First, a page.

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Advocacy and Action

Trump Delivers First Address to Joint Session of Congress

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On February 28, in his first address to a joint session of Congress, President Donald Trump brought up a number of issues and intentions. During the hour-long speech, Trump did not touch on specifics related to higher education, but upcoming legislation and policy would certainly have direct and indirect impact on colleges and universities.

Trump also echoed many of the positions his campaign—and now administration—supports, related to middle-class jobs creation, border security, terrorism, and the confirmation of his nominee to the Supreme Court—Neil Gorsuch.

The president announced that he will ask Congress to approve legislation that “produces a $1 trillion investment in infrastructure for the United States, financed through both public and private capital, creating millions of newjobs.” Such an investment would eclipse the American Recovery and ReinvestmentAct of 2009 stimulus bill, which included $105 billion of the package’s $831 billion in total spending for infrastructure improvements.

Regulations Out, DACA Uncertain

Trump also highlighted his long-standing position that there are too many regulations in Washington, mentioning the deregulation task forces he plans to place in each agency, as well as his executive order directing federal agencies to identify two existing regulations for elimination for every one new regulation promulgated. Few specifics have been provided on how this deregulation plan would work.

The president also called for border security and the enforcement of current immigration laws. He made no indication of what this means for the Deferred Action for Childhood Arrivals (DACA) program, which allows young undocumented individuals, who meet specific criteria, to register with the federal government—without fear of deportation—in order to work, pay taxes, and attend school in a way that’s legally sanctioned.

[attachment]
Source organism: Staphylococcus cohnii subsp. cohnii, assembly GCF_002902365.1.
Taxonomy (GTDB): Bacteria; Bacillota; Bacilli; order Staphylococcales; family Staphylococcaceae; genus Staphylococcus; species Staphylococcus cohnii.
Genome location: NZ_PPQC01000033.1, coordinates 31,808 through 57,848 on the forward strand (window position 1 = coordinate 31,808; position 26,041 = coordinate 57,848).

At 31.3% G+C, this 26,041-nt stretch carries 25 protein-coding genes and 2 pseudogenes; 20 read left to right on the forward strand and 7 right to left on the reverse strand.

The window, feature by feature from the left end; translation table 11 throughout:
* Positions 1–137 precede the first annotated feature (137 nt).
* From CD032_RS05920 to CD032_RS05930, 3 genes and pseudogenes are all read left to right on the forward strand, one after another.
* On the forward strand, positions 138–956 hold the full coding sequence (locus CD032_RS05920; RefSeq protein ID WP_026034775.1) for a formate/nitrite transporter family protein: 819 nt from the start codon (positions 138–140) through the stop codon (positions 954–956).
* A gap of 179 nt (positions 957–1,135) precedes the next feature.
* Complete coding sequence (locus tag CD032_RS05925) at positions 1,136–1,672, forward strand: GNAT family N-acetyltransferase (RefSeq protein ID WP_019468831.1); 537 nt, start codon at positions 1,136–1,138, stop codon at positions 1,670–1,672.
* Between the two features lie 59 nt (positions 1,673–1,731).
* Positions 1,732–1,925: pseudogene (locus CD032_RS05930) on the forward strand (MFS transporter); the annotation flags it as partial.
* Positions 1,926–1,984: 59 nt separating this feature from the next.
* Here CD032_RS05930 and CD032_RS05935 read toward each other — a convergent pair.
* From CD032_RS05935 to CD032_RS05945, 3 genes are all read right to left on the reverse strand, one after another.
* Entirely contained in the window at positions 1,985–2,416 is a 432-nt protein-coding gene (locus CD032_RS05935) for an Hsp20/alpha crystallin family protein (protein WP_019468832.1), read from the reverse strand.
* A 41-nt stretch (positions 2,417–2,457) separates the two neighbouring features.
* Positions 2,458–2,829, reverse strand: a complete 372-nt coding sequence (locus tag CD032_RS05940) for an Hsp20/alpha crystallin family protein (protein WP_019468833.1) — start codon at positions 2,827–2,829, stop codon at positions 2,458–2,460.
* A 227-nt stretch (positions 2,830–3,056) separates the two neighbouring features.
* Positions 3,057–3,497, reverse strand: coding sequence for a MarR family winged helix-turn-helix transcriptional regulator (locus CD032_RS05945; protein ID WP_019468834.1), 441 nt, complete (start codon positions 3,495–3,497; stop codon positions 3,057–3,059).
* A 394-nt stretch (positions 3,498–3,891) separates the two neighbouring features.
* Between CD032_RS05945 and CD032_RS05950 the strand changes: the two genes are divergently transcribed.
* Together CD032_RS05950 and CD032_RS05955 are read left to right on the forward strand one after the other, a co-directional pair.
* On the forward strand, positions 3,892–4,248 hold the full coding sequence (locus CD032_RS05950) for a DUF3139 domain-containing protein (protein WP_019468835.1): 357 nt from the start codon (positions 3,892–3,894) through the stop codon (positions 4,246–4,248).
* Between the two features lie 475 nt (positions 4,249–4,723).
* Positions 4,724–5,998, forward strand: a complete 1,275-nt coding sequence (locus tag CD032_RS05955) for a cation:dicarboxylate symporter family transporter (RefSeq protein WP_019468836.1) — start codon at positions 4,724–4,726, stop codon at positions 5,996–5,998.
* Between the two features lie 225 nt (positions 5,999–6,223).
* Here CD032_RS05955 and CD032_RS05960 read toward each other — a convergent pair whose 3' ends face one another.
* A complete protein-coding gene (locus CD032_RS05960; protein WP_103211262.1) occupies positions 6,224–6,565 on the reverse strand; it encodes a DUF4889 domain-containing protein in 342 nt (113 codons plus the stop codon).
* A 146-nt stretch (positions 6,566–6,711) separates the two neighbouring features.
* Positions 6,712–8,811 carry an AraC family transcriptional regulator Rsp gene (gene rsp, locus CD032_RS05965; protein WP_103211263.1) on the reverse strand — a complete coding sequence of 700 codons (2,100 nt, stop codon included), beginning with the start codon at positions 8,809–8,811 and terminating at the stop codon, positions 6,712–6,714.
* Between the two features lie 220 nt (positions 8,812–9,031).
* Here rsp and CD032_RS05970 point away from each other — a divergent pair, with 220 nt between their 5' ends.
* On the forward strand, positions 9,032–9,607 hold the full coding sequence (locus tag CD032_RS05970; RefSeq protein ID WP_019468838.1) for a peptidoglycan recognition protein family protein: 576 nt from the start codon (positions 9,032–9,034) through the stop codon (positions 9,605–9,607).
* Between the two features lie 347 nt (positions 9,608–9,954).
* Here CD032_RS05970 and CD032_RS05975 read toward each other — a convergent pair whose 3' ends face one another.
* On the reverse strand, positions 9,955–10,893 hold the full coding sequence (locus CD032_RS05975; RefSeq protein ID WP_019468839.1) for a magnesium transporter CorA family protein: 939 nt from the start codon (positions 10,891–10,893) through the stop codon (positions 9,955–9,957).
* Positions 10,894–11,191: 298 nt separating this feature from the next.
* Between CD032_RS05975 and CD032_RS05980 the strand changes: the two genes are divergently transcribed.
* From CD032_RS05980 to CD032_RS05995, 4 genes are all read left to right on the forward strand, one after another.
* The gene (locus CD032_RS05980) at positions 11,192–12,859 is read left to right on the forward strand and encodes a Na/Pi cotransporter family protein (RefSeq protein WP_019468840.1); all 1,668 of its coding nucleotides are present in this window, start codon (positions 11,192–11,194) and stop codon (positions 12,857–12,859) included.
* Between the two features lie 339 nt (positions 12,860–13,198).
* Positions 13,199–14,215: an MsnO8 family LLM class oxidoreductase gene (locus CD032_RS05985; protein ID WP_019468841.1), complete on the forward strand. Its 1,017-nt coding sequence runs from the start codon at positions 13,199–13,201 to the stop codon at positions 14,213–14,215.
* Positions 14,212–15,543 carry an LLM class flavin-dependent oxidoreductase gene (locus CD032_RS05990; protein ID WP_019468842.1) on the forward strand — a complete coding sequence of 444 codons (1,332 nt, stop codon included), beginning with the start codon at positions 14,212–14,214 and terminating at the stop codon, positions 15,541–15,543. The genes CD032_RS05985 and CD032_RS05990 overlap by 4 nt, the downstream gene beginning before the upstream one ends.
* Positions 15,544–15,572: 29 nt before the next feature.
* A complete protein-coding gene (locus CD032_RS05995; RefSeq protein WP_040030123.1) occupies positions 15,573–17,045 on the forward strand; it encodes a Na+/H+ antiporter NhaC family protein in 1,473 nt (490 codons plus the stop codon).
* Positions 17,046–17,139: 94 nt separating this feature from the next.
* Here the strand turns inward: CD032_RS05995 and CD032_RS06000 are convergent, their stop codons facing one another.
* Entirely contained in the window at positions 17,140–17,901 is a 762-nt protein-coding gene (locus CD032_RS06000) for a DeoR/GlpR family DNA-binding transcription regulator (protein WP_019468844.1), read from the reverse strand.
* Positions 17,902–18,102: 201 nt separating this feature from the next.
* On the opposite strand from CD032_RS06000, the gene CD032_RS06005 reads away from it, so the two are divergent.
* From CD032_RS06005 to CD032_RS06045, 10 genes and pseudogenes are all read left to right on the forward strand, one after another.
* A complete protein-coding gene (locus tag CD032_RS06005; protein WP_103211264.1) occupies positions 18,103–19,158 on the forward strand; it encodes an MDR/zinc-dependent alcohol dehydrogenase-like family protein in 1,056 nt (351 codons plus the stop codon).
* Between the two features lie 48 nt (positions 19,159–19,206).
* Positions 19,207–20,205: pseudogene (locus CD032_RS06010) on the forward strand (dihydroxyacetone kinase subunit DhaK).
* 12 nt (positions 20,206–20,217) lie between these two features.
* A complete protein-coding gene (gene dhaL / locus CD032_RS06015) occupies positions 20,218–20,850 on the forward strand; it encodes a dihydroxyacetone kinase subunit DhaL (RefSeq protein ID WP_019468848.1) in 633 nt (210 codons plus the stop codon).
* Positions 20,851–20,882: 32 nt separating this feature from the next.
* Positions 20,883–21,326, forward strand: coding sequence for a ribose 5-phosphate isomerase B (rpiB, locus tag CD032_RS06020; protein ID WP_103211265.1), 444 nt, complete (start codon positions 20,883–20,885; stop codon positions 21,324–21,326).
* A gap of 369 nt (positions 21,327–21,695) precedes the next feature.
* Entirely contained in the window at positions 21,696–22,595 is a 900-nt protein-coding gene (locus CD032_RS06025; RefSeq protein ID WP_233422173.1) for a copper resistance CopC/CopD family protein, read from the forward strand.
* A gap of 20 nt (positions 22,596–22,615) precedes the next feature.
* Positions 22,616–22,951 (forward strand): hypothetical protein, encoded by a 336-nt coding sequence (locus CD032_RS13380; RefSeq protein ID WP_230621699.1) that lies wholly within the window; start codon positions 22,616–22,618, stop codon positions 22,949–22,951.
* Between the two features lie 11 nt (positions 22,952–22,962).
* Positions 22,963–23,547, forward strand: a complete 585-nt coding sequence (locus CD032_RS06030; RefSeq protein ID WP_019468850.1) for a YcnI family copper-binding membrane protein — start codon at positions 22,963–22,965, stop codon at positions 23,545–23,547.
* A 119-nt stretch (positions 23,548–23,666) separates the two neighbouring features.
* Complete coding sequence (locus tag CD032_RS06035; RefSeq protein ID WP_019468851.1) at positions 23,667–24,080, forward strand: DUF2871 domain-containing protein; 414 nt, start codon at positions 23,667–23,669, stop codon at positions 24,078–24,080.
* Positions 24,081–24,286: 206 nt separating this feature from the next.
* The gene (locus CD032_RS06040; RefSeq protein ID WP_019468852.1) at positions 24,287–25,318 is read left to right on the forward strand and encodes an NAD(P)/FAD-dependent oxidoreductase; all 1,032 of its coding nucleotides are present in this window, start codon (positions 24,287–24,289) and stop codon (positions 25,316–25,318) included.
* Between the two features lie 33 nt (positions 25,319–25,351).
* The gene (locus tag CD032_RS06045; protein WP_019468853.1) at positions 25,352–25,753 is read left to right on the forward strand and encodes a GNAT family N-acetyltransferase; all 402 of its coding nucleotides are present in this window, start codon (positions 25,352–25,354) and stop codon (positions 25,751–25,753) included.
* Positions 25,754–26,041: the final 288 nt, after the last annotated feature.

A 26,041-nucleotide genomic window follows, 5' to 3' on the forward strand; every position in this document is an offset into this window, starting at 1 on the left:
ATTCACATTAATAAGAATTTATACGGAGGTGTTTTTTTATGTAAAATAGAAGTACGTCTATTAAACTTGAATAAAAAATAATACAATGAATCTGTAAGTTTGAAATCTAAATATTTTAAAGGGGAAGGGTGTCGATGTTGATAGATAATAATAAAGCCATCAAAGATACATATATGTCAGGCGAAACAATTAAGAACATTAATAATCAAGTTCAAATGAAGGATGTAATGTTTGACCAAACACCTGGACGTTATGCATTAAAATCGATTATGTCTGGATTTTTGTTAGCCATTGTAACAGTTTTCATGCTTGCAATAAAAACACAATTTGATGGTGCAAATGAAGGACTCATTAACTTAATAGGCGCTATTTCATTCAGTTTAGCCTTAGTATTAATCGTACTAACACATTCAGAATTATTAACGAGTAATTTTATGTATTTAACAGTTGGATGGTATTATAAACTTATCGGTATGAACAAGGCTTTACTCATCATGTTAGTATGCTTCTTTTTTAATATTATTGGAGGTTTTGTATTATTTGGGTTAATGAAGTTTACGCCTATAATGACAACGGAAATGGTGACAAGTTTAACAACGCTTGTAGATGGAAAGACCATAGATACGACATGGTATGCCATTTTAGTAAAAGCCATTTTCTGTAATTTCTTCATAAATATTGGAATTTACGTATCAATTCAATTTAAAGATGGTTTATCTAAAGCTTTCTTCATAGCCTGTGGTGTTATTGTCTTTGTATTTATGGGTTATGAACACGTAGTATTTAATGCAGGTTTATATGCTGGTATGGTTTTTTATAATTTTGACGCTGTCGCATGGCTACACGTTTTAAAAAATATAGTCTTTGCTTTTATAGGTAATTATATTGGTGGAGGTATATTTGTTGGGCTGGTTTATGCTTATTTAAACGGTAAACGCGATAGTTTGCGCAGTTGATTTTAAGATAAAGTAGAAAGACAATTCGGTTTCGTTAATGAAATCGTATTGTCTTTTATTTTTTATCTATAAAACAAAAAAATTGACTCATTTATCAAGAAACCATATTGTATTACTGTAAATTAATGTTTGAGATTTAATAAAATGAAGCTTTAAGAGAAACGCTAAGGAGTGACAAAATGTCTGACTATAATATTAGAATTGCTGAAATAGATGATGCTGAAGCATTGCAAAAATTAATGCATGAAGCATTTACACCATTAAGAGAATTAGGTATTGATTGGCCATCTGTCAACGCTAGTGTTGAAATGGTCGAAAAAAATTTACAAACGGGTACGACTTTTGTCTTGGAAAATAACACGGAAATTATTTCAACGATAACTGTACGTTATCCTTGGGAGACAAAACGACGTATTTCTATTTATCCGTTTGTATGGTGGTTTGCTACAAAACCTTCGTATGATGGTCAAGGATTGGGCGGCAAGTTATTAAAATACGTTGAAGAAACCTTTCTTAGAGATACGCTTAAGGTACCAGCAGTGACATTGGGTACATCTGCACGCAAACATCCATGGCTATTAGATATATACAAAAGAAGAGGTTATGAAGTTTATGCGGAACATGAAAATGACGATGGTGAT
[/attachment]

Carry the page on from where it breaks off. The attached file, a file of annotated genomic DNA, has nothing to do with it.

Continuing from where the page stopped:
Changes to ACA

While the details of a “repeal and replace” of the Affordable Care Act were uncertain at the time of the speech, the president made clear that his campaign promise was still a top priority. Congressional Republicans in both chambers passed a budget resolution in January that included instructions permitting ACA repeal legislation to move through the Senate; this process would prohibit Democrats from filibustering.

In his address, Trump highlighted principles for Congress to consider when replacing the ACA:

  • Allow for patients with pre-existing conditions to have access to coverage.
  • Help citizens purchase their own coverage through the use of tax credits and expanded health savings accounts.
  • Give governors resources and flexibility with regard to Medicaid.
  • Protect patients and doctors from unnecessary costs.
  • Allow for the purchase of insurance across state lines.

A week after the president’s speech, House Republicans unveiled their health care legislation and quickly scheduled it for committee markup. At the time of the release, the legislation did not repeal the ACA provision, allowing children to stay on their parents’ insurance plans until they reach the age of 26. However, left in place was the widely unpopular ‘Cadillac tax’ for plans with high premiums, although implementation of the tax would now be delayed until 2025.

At press time, the ACA legislation was pulled for lack of votes.

Plans for Taxes, Jobs, and the Budget

During the joint session, Trump did not provide any details on his tax plan, though he did mention “massive tax relief for the middle class.” His mentions of taxes were focused solely on businesses.

Following the joint session, Treasury Secretary Steven Mnuchin said in a statement, “President Trump’s plan to grow our economy will work because it focuses on a middle-income tax cut for working families and an end to regulations that are stifling job creation.” He added that the administration plans to “unleash the new jobs and higher wages Americans desperately need and deserve.”

Trump, on March 16, released a budget request for federal FY18. The plan calls for a $54 billion increase in defense spending, offset by $54 billion in reductions to non-defense discretionary programs. The next budget moves are in the hands of Congress, which will develop the final budget and consider the administration’s requests. Trump would level-fund Pell Grants, but eliminate or cut other federal student aid programs. 

NACUBO CONTACT Bryan Dickson, senior policy analyst, 202.861.2505

The next budget moves are in the hands of Congress.

Congressional Republicans in both chambers passed a budget resolution in January that included instructions permitting ACA repeal legislation to move through the Senate.